The Effect of Resistant Soybean on Male and Female Development and Adult Sex Ratios of Heterodera glycines


  • A. L. Colgrove
  • T. L. Niblack


glycine max, heterodera glycines, resistance, sex determination, sex ratios, soybean cyst nematode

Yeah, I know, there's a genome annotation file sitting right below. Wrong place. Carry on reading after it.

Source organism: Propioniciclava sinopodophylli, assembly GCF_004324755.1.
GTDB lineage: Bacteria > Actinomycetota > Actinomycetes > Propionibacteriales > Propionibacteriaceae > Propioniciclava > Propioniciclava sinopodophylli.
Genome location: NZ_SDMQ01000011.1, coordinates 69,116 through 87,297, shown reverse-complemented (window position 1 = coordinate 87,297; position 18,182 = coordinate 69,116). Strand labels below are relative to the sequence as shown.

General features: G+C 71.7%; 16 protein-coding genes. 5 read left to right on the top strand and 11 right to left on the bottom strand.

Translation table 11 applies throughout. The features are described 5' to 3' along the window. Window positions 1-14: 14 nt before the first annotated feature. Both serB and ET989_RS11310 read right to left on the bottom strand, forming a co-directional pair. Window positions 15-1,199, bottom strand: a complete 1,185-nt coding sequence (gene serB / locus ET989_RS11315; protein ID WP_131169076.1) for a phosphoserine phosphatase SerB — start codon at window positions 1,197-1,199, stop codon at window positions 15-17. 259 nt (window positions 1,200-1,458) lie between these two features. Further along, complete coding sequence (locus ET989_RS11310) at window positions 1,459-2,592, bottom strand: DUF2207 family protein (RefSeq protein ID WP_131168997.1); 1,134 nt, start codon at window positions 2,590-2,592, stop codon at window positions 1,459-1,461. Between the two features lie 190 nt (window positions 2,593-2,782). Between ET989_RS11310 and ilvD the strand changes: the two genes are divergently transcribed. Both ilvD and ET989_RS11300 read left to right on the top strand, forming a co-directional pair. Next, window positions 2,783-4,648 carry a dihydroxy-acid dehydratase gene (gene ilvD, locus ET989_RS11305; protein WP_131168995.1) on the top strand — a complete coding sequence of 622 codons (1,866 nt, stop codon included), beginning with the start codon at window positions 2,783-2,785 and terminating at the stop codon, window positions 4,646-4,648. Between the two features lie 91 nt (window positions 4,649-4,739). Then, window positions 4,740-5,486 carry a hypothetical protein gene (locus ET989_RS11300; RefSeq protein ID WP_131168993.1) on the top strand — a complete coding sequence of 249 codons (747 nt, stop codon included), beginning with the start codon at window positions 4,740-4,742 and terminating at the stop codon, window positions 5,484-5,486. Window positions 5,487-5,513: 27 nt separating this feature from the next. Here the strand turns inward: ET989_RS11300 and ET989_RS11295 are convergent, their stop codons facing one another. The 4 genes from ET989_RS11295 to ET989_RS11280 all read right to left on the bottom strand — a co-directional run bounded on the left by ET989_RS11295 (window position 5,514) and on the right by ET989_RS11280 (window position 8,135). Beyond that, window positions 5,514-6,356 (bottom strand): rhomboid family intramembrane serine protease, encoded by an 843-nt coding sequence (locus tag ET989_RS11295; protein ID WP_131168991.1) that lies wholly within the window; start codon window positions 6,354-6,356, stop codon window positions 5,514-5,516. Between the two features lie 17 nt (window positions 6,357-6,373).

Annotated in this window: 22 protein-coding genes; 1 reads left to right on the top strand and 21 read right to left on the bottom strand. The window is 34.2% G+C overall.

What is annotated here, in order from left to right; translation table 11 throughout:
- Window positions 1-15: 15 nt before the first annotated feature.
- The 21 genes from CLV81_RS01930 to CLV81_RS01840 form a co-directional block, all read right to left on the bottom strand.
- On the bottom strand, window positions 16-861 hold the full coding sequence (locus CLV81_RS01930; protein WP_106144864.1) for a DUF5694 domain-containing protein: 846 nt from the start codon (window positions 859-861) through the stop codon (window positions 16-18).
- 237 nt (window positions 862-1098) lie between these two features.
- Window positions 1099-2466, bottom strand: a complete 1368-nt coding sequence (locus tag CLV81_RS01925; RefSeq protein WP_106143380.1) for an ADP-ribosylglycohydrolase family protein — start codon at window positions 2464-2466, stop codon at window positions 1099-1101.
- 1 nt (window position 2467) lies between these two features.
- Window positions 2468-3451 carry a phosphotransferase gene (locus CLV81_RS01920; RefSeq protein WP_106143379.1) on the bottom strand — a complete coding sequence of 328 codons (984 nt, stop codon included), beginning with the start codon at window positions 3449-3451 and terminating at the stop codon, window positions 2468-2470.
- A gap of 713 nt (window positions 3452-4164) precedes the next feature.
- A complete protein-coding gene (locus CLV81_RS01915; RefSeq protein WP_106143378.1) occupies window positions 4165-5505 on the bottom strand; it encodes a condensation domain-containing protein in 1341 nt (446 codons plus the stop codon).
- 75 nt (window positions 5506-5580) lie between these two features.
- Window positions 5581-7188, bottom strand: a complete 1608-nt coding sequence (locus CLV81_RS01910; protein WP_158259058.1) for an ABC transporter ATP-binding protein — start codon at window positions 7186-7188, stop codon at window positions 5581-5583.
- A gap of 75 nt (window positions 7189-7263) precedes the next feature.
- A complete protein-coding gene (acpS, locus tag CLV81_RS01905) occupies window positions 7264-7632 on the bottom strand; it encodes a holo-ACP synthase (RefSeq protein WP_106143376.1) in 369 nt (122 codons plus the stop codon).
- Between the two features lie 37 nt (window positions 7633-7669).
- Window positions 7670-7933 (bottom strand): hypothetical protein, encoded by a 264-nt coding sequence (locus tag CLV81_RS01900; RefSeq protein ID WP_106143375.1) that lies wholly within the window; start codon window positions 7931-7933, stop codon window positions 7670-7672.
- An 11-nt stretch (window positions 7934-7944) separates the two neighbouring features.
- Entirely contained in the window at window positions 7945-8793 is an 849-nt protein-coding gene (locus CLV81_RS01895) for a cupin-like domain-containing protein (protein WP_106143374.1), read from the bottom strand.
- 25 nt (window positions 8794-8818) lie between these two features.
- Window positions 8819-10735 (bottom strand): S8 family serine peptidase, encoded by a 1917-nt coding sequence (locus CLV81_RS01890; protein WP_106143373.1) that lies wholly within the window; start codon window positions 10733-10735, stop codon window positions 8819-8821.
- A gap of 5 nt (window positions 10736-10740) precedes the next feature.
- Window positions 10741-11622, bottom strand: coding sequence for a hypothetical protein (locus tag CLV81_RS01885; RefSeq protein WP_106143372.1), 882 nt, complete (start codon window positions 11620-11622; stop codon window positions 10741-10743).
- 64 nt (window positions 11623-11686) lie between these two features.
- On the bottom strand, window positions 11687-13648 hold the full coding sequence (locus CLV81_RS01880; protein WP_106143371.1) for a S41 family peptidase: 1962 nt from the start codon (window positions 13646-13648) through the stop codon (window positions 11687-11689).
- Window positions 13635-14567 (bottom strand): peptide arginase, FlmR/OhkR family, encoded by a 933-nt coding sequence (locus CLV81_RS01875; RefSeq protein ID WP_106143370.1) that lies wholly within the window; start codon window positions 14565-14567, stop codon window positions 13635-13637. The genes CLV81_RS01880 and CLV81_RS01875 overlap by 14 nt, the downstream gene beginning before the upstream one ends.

To determine whether currently used sources of resistance (soybean Plant Introductions [PI] 548402, 88788, 90763, 437654, 209332, 89772, and 548316) influence sex ratios in H. glycines, four inbred lines of the nematode characterized by zero or high numbers of females on resistant soybean were used to observe the number of adult males produced. Nematodes were allowed to infect soybean roots for 5 days in pasteurized sand. Infected plants were washed and transferred to hydroponic culture tubes. Males were collected every 2 to 3 days up to 30 days after infestation (DAI), and females were collected at 30 DAI. Resistance that suppressed adult females also altered adult male numbers. On PI 548402, 90763, and 437654, male numbers were low and close to zero, whereas on PI 88788, male numbers were higher ([alpha] = 0.05). In a separate experiment, the same PIs were infected by an inbred line that tested as an HG Type 0 (i.e., the numbers of females that developed on each PI were less than 10% of the number that developed on the standard susceptible soybean cultivar Lee). In this experiment, male numbers were similar to female numbers on PI 548402, 90763, 437654, and 89772, whereas male numbers on PI 88788, 209332, and 548316 were higher than those of females ([alpha] = 0.05). In all experiments, the total number of adults that developed to maturity relative to the number of second-stage juveniles that initially penetrated the root was less on resistant than on susceptible soybean (P = 0.05), indicating that resistance influenced H. glycines survival and not sexual development.